A series of arrests of drug dealers in Argentina has highlighted the increasingly popular role of Telegram in drug dealing activity, as both dealers and consumers seek to guard their identity in the growing online marketplace.
The most recent case came on November 2, when federal police arrested three people from a drug-peddling gang in the capital, Buenos Aires. The gang used Telegram and Facebook to sell “designer drugs,” including the ever-popular “tusi,” as well as home-grown cannabis, according to Argentine news platform Minutouno.
The operation came just five days after the anti-narcotics department arrested three men for selling drugs via Telegram in Chos Malal, a city in the west of the country, where another dealer operating through Telegram was arrested in September.
The provinces of Río Negro and Mendoza have both seen arrests of dealers operating via Telegram this year. And in November last year, police in La Plata, a city south of Buenos Aires, arrested Duvier Vallejo, a drug dealer who had over 350 loyal customers in her group chat, where she promoted her “super cheap” drugs, according to Infobae.
Indeed, the use of Telegram as a sales and communication platform for drugs has spread across Argentina, and Telegram-enabled crimes have increased by 350% in the last two years, Argentine news platform Clarín reported.
Telegram became a popular alternative messenger service around the globe after WhatsApp, the world’s most popular messaging service, made a change to its information-sharing policy in early 2021. The change highlighted how it shared user data with its parent company, Facebook, which was previously embroiled in data-sharing scandals. On the back of this, Telegram promoted its privacy ethos, claiming it never shared data with authorities. This claim has since reportedly been debunked.
InSight Crime Analysis
As street-level drug dealing has moved online, the dealers themselves have looked for channels that enable them to evade the scrutiny of the authorities. Telegram’s apparent focus on anonymity and encryption offers that possibility.
The first advantage Telegram offers drug dealers is its high degree of anonymity and privacy. Unlike some other popular messenger services, Telegram does not require users to link their accounts to their identities or phone numbers. Conversations using “Secret Chat” feature end-to-end encryption, meaning that no data from the chat stored in any data center and nobody except the chat participants can read or decipher the messages. Once the chats disappear from the users’ mobile devices, they are gone forever. Meanwhile, self-destructing messages allow dealers to advertise their wares through temporary images and videos without concern.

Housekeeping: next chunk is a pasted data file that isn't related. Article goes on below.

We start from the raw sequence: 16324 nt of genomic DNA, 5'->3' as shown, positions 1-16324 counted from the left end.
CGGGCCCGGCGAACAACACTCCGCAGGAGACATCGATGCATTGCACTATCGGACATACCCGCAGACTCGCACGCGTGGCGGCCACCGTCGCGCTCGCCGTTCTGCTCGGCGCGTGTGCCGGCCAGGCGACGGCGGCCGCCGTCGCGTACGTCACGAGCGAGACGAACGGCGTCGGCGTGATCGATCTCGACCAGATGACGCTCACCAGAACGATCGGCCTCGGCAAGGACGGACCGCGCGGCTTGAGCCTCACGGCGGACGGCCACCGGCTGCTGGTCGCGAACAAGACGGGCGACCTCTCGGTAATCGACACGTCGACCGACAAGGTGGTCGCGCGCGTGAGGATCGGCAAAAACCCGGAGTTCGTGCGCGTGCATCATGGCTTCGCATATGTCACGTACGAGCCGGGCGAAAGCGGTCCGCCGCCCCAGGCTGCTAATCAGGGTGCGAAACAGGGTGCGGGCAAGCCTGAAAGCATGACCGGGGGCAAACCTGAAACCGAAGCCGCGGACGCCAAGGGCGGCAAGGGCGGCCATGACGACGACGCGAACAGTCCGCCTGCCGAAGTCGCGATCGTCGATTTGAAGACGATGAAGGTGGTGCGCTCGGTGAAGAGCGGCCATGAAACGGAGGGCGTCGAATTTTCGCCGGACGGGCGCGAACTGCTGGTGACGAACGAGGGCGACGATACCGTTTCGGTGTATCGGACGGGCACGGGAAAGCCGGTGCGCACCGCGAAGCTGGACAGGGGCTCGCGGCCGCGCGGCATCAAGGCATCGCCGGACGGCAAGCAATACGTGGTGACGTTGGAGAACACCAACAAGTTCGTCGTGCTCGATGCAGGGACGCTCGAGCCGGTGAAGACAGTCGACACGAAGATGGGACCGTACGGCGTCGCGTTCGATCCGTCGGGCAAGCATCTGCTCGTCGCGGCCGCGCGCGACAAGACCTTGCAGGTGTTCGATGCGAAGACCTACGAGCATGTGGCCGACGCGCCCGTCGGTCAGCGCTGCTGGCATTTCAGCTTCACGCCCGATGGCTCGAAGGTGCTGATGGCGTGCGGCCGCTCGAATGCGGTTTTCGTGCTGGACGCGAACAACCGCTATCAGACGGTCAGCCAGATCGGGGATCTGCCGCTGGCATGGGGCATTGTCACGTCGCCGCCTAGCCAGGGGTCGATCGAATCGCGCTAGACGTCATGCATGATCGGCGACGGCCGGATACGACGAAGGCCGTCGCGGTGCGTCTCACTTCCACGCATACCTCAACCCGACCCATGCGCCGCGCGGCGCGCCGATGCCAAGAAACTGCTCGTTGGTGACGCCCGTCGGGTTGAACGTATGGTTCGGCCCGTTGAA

While WhatsApp offers end-to-end encryption on all conversations, the company’s past involvement in data-sharing scandals has marked its reputation. Those seeking security have moved elsewhere. Telegram also collects less information about the user — including IP address and the type of device a user operates — than WhatsApp, according to TechAdvisor.
Carlos Timo Brito, a policy specialist at Brazil’s ministry of justice and an international relations professor at Centro Universitário de Brasília, told InSight Crime that the companies’ domiciled location may play a role.
“Perhaps the big difference, in the case of the control of illicit activities, is the ownership and legal domicile of each of these platforms. Telegram is owned by Russian nationals and domiciled in the British Virgin Islands. WhatsApp is owned by an American citizen and is legally domiciled in the United States, as is [another messaging service] Wickr. In this context, perhaps WhatsApp and Wickr have greater control potential than Telegram because they are based in the US and can probably be subject to greater legal and enforcement scrutiny than platforms hosted elsewhere,” said Brito.
Secondly, Telegram allows users to reach a wide audience and link with other Telegram users that they do not know. The app allows large group chats of up to 200,000 users, which can be searched for by specific interest. By searching for groups relating to drug sales, users are able to find and communicate with dealers. It also has a “Find People Nearby” feature that allows people to connect with others, including drug dealers, within a specified geographical range.
But as dealers like Duvier Vallejo in La Plata found out, watertight encryption and online anonymity do not necessarily protect from real-world consequences. Vallejo was arrested after a disgruntled customer or someone close to her tipped off the police.
Similarly, with anyone able to enter drug-dealing Telegram groups, police are also well able to find local actors, as Clarín’s recent reporting showed.
What are your thoughts?
Click here to send InSight Crime your comments.
We encourage readers to copy and distribute our work for non-commercial purposes, with attribution to InSight Crime in the byline and links to the original at both the top and bottom of the article. Check the Creative Commons website for more details of how to share our work, and please send us an email if you use an article.